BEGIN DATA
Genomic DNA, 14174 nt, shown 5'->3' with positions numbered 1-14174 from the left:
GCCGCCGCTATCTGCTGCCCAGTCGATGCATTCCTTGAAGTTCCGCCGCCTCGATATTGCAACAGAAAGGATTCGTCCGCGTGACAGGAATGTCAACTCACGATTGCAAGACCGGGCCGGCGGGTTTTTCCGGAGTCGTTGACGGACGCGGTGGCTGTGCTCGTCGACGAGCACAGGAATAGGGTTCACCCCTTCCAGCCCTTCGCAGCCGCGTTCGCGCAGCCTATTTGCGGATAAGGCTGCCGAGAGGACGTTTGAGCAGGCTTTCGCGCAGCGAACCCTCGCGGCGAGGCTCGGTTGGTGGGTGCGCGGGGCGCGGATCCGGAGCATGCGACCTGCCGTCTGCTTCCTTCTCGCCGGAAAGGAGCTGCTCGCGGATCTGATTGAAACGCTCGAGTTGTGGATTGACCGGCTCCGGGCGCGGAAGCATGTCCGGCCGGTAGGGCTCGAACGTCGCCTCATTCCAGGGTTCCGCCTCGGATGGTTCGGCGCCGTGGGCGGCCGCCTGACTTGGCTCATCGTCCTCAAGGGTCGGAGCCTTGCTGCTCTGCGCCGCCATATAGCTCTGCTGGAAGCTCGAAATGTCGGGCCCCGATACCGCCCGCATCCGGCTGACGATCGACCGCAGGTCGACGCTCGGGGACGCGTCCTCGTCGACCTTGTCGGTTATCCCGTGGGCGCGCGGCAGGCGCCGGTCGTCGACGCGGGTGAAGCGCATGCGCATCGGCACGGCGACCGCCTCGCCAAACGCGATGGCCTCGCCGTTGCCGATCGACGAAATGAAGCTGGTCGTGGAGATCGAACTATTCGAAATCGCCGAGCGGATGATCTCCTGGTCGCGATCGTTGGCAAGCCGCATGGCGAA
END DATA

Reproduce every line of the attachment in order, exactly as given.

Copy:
Genomic DNA, 14174 nt, shown 5'->3' with positions numbered 1-14174 from the left:
GCCGCCGCTATCTGCTGCCCAGTCGATGCATTCCTTGAAGTTCCGCCGCCTCGATATTGCAACAGAAAGGATTCGTCCGCGTGACAGGAATGTCAACTCACGATTGCAAGACCGGGCCGGCGGGTTTTTCCGGAGTCGTTGACGGACGCGGTGGCTGTGCTCGTCGACGAGCACAGGAATAGGGTTCACCCCTTCCAGCCCTTCGCAGCCGCGTTCGCGCAGCCTATTTGCGGATAAGGCTGCCGAGAGGACGTTTGAGCAGGCTTTCGCGCAGCGAACCCTCGCGGCGAGGCTCGGTTGGTGGGTGCGCGGGGCGCGGATCCGGAGCATGCGACCTGCCGTCTGCTTCCTTCTCGCCGGAAAGGAGCTGCTCGCGGATCTGATTGAAACGCTCGAGTTGTGGATTGACCGGCTCCGGGCGCGGAAGCATGTCCGGCCGGTAGGGCTCGAACGTCGCCTCATTCCAGGGTTCCGCCTCGGATGGTTCGGCGCCGTGGGCGGCCGCCTGACTTGGCTCATCGTCCTCAAGGGTCGGAGCCTTGCTGCTCTGCGCCGCCATATAGCTCTGCTGGAAGCTCGAAATGTCGGGCCCCGATACCGCCCGCATCCGGCTGACGATCGACCGCAGGTCGACGCTCGGGGACGCGTCCTCGTCGACCTTGTCGGTTATCCCGTGGGCGCGCGGCAGGCGCCGGTCGTCGACGCGGGTGAAGCGCATGCGCATCGGCACGGCGACCGCCTCGCCAAACGCGATGGCCTCGCCGTTGCCGATCGACGAAATGAAGCTGGTCGTGGAGATCGAACTATTCGAAATCGCCGAGCGGATGATCTCCTGGTCGCGATCGTTGGCAAGCCGCATGGCGAA